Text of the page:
Aerial photographs by Greenpeace reveal that Asia Pacific Resources International Limitied continues to clear peat forest in Sumatra, despite the company’s forest policy.
Years of Living Dangerously is a new documentary series about climate change. Broadcast in the US by Showtime, the nine episodes feature Hollywood stars presenting different aspects of climate change.
Several multinational pulp and paper and palm oil companies have recently declared “zero deforestation policies”. In this guest post, Peter Gerhardt asks the question, “What is a no-deforestation promise really worth?”
“Checking deforestation requires respect for our basic rights, which are the rights of all peoples and all human beings. Deforestation is unleashed when our rights are not protected and our lands and forests are taken over by industrial interests without our consent.”
Norway is a rich country because of its oil. It hopes to stay that way when the oil runs out. Since 1990, Norway has been putting its money from North Sea oil into a fund for future generations. The Government Pension Fund Global is now the largest sovereign wealth fund in the world.
A recent study in East Kalimantan revealed no difference in carbon emissions between Forest Stewardship Council certified logging operations and conventional logging concessions.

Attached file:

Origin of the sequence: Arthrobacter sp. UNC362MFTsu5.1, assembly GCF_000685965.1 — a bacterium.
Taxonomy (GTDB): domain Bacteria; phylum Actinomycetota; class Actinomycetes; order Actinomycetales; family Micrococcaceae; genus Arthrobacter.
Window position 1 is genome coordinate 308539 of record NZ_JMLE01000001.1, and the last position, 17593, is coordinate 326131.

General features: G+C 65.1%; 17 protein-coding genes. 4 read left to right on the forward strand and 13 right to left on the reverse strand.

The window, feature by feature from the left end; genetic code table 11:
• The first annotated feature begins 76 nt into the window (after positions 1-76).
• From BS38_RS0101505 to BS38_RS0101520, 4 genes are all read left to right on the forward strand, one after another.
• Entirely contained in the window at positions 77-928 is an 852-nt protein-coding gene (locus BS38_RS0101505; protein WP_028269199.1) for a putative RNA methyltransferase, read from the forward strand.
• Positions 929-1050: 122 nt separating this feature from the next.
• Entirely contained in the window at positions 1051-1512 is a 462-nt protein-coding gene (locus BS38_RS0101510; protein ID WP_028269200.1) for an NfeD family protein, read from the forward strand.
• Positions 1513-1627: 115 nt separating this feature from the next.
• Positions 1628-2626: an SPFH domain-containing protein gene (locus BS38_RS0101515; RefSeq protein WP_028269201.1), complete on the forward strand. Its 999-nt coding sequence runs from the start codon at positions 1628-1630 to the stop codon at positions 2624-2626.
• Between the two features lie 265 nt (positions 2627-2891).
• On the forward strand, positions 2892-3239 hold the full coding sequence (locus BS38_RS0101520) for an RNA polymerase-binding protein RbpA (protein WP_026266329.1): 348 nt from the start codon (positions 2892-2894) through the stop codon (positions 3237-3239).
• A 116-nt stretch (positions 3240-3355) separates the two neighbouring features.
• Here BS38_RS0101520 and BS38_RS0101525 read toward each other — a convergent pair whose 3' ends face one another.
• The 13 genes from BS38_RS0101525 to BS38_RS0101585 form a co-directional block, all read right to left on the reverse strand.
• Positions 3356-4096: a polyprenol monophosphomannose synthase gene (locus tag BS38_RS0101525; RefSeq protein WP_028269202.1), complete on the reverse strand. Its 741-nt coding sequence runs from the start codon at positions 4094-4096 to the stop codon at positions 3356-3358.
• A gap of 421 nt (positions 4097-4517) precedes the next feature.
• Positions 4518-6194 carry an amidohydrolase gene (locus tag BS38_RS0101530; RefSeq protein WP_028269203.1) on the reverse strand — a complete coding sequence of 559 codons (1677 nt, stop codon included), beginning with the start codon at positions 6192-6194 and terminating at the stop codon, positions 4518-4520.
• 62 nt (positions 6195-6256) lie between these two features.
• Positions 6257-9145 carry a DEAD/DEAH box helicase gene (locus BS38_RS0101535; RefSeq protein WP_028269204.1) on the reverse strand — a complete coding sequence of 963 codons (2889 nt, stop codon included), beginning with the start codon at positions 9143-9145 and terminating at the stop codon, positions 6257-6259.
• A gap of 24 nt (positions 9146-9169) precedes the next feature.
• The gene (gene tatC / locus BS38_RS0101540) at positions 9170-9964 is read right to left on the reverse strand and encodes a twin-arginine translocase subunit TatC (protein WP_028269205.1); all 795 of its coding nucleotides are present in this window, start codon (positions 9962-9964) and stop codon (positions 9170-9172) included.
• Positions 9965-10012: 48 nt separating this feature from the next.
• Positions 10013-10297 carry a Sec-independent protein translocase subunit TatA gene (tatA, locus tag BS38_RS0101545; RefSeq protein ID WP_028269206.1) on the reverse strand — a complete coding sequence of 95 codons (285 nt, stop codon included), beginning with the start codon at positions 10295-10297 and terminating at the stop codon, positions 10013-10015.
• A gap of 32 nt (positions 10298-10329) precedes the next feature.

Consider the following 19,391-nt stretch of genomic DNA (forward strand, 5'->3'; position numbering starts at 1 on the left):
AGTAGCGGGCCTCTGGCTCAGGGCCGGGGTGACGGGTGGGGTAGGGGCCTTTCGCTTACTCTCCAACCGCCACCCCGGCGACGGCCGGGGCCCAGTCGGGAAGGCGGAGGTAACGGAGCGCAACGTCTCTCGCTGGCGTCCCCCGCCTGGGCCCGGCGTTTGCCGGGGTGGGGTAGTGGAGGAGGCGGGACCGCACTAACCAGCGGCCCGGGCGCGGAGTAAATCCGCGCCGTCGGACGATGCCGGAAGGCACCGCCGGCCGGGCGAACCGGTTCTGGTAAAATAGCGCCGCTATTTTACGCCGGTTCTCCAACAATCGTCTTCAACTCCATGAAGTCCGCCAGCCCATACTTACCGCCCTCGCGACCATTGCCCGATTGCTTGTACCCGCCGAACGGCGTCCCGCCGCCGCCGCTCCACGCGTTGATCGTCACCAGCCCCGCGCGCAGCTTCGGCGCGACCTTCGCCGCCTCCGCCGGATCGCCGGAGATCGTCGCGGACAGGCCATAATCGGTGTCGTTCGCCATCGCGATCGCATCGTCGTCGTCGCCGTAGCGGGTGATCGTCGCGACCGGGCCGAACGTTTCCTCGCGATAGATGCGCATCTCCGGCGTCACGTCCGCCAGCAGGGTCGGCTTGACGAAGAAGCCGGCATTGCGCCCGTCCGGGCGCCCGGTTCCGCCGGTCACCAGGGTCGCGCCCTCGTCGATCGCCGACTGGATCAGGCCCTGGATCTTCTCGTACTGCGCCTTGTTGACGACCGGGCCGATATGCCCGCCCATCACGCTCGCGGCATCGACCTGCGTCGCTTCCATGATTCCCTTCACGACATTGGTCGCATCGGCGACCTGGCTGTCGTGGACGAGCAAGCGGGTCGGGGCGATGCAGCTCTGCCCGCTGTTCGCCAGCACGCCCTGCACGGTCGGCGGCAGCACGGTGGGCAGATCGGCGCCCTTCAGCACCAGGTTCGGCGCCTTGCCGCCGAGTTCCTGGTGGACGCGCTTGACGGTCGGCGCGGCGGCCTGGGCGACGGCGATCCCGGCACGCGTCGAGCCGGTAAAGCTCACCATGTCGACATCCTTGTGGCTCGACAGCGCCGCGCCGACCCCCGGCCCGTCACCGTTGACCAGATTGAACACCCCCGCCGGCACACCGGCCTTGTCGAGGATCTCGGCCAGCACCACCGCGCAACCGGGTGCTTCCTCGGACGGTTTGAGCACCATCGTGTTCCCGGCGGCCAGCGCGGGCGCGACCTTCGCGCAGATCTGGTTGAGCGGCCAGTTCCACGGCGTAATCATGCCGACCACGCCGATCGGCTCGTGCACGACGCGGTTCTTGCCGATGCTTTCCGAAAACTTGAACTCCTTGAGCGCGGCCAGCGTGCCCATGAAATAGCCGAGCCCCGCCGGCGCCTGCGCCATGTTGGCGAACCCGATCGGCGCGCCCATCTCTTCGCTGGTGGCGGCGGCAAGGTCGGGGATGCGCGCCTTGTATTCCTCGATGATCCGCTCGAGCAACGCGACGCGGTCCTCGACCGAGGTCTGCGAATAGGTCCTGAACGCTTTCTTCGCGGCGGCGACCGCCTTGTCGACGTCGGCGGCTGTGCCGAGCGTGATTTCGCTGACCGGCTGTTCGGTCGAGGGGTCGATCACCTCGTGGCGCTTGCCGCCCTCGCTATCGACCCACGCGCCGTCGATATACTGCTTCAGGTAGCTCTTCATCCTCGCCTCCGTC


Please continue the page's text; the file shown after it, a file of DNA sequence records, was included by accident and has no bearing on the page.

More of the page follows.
A recent study revealed that the Indonesian government has been telling lies about its rate of forest loss. The study found that between 2000 and 2003 the rate of deforestation in Indonesia was about one million hectares per year. In the years 2011 and 2012, the rate doubled to about two million hectares per year.
In February 2013, Greenpeace stopped campaigning against Asia Pulp and Paper in Indonesia. The reason was APP’s Forest Conservation Policy that promised to protect all areas of forest and peatlands in its suppliers’ concessions.
Earlier this month, two meetings took place, both focussing on oil palm plantations. The first was a meeting of communities and civil society and took place in Calabar, Cross River State, Nigeria. The second was the 11th meeting of the Roundtable on Sustainable Palm Oil (RSPO) in Medan, Sumatra, Indonesia.